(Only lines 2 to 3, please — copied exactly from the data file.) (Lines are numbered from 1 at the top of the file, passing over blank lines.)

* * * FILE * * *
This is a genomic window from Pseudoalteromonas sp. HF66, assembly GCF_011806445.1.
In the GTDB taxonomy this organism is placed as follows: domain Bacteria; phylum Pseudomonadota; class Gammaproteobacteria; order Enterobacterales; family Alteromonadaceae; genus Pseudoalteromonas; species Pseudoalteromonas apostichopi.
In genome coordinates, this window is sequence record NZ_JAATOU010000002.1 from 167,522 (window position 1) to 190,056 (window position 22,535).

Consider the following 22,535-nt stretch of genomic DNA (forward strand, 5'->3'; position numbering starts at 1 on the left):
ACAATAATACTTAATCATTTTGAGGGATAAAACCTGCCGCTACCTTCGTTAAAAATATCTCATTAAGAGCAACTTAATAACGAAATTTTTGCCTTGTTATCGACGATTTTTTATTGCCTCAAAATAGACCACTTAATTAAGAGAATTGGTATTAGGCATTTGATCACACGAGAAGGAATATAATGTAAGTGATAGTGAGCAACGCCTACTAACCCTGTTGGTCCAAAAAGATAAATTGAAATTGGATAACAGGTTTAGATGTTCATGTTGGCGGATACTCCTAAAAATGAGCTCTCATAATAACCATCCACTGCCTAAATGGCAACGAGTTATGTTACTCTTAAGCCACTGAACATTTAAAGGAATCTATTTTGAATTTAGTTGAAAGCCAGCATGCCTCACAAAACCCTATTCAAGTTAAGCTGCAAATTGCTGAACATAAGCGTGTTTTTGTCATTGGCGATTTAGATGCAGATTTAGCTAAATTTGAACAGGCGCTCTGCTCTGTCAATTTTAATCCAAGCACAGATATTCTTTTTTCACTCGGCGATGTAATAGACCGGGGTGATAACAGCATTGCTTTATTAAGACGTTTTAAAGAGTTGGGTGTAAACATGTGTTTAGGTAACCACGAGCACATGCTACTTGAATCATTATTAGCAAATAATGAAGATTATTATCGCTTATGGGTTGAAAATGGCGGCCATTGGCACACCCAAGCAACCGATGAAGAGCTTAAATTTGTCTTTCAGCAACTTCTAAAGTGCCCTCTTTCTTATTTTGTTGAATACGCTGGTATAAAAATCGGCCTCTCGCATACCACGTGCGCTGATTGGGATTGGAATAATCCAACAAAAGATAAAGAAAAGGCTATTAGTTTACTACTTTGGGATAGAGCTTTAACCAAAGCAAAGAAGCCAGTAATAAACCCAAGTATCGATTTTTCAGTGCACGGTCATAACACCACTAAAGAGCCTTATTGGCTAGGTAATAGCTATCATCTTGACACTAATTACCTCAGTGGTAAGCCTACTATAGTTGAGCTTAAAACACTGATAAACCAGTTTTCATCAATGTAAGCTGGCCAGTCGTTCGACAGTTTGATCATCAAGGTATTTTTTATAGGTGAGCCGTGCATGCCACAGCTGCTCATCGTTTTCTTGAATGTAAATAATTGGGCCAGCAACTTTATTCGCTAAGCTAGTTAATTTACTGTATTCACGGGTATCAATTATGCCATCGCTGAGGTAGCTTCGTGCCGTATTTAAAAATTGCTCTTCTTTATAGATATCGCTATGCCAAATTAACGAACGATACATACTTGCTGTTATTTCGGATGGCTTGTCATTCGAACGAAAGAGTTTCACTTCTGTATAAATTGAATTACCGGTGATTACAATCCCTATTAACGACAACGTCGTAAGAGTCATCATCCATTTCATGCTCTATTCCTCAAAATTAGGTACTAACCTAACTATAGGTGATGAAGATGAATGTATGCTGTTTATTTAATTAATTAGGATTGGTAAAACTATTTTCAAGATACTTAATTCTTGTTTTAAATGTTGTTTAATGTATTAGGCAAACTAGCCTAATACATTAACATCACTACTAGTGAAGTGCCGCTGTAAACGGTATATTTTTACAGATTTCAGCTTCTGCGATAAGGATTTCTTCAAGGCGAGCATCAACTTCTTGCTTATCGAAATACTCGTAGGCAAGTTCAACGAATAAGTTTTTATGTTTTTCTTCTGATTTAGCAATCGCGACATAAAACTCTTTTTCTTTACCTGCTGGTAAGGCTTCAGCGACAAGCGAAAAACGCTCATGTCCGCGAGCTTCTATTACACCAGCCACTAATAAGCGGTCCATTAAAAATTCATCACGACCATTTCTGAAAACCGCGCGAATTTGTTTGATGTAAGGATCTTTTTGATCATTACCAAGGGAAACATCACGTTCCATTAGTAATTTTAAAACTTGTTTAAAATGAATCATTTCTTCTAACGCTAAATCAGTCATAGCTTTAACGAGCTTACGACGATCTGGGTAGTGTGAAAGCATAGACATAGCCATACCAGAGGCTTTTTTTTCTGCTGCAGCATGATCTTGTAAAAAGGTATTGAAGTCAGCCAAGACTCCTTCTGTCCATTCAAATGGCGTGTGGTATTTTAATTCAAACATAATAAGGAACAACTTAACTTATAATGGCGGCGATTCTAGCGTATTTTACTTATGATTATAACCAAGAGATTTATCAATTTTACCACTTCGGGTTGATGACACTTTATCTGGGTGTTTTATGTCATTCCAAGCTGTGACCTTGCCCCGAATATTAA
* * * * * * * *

In the GTDB taxonomy this organism is placed as follows: domain Bacteria; phylum Pseudomonadota; class Gammaproteobacteria; order Enterobacterales; family Alteromonadaceae; genus Pseudoalteromonas; species Pseudoalteromonas apostichopi.
In genome coordinates, this window is sequence record NZ_JAATOU010000002.1 from 167,522 (window position 1) to 190,056 (window position 22,535).